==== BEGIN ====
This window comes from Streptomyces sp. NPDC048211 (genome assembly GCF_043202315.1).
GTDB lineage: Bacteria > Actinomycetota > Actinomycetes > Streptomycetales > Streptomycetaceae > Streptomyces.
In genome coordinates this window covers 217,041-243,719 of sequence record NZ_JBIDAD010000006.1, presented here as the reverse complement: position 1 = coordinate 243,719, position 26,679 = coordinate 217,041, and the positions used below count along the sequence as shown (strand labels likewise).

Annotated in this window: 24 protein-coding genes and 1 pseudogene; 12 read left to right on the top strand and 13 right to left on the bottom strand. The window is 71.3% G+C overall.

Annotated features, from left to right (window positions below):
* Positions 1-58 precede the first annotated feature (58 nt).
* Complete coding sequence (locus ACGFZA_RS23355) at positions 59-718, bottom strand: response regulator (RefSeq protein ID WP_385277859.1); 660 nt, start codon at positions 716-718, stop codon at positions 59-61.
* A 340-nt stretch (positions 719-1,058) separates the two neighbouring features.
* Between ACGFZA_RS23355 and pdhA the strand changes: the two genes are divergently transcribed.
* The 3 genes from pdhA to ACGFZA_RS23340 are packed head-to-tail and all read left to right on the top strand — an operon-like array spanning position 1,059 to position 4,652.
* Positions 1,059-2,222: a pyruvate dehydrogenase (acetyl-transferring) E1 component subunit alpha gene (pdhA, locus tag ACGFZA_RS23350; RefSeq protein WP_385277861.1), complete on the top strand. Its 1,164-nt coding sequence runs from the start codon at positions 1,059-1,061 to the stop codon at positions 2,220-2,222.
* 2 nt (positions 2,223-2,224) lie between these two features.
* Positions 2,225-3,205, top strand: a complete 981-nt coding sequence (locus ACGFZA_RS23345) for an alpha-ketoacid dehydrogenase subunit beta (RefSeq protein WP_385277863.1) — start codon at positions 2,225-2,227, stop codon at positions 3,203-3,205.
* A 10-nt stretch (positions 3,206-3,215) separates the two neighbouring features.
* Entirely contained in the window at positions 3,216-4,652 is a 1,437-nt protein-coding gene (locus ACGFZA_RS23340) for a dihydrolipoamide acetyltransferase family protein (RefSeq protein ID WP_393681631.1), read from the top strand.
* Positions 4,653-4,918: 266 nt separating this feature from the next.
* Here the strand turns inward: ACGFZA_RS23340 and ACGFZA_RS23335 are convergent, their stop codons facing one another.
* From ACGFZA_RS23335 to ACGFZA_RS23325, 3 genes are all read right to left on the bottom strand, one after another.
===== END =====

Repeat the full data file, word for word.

This window comes from Streptomyces sp. NPDC048211 (genome assembly GCF_043202315.1).
GTDB lineage: Bacteria > Actinomycetota > Actinomycetes > Streptomycetales > Streptomycetaceae > Streptomyces.
In genome coordinates this window covers 217,041-243,719 of sequence record NZ_JBIDAD010000006.1, presented here as the reverse complement: position 1 = coordinate 243,719, position 26,679 = coordinate 217,041, and the positions used below count along the sequence as shown (strand labels likewise).

Annotated in this window: 24 protein-coding genes and 1 pseudogene; 12 read left to right on the top strand and 13 right to left on the bottom strand. The window is 71.3% G+C overall.

Annotated features, from left to right (window positions below):
* Positions 1-58 precede the first annotated feature (58 nt).
* Complete coding sequence (locus ACGFZA_RS23355) at positions 59-718, bottom strand: response regulator (RefSeq protein ID WP_385277859.1); 660 nt, start codon at positions 716-718, stop codon at positions 59-61.
* A 340-nt stretch (positions 719-1,058) separates the two neighbouring features.
* Between ACGFZA_RS23355 and pdhA the strand changes: the two genes are divergently transcribed.
* The 3 genes from pdhA to ACGFZA_RS23340 are packed head-to-tail and all read left to right on the top strand — an operon-like array spanning position 1,059 to position 4,652.
* Positions 1,059-2,222: a pyruvate dehydrogenase (acetyl-transferring) E1 component subunit alpha gene (pdhA, locus tag ACGFZA_RS23350; RefSeq protein WP_385277861.1), complete on the top strand. Its 1,164-nt coding sequence runs from the start codon at positions 1,059-1,061 to the stop codon at positions 2,220-2,222.
* 2 nt (positions 2,223-2,224) lie between these two features.
* Positions 2,225-3,205, top strand: a complete 981-nt coding sequence (locus ACGFZA_RS23345) for an alpha-ketoacid dehydrogenase subunit beta (RefSeq protein WP_385277863.1) — start codon at positions 2,225-2,227, stop codon at positions 3,203-3,205.
* A 10-nt stretch (positions 3,206-3,215) separates the two neighbouring features.
* Entirely contained in the window at positions 3,216-4,652 is a 1,437-nt protein-coding gene (locus ACGFZA_RS23340) for a dihydrolipoamide acetyltransferase family protein (RefSeq protein ID WP_393681631.1), read from the top strand.
* Positions 4,653-4,918: 266 nt separating this feature from the next.
* Here the strand turns inward: ACGFZA_RS23340 and ACGFZA_RS23335 are convergent, their stop codons facing one another.
* From ACGFZA_RS23335 to ACGFZA_RS23325, 3 genes are all read right to left on the bottom strand, one after another.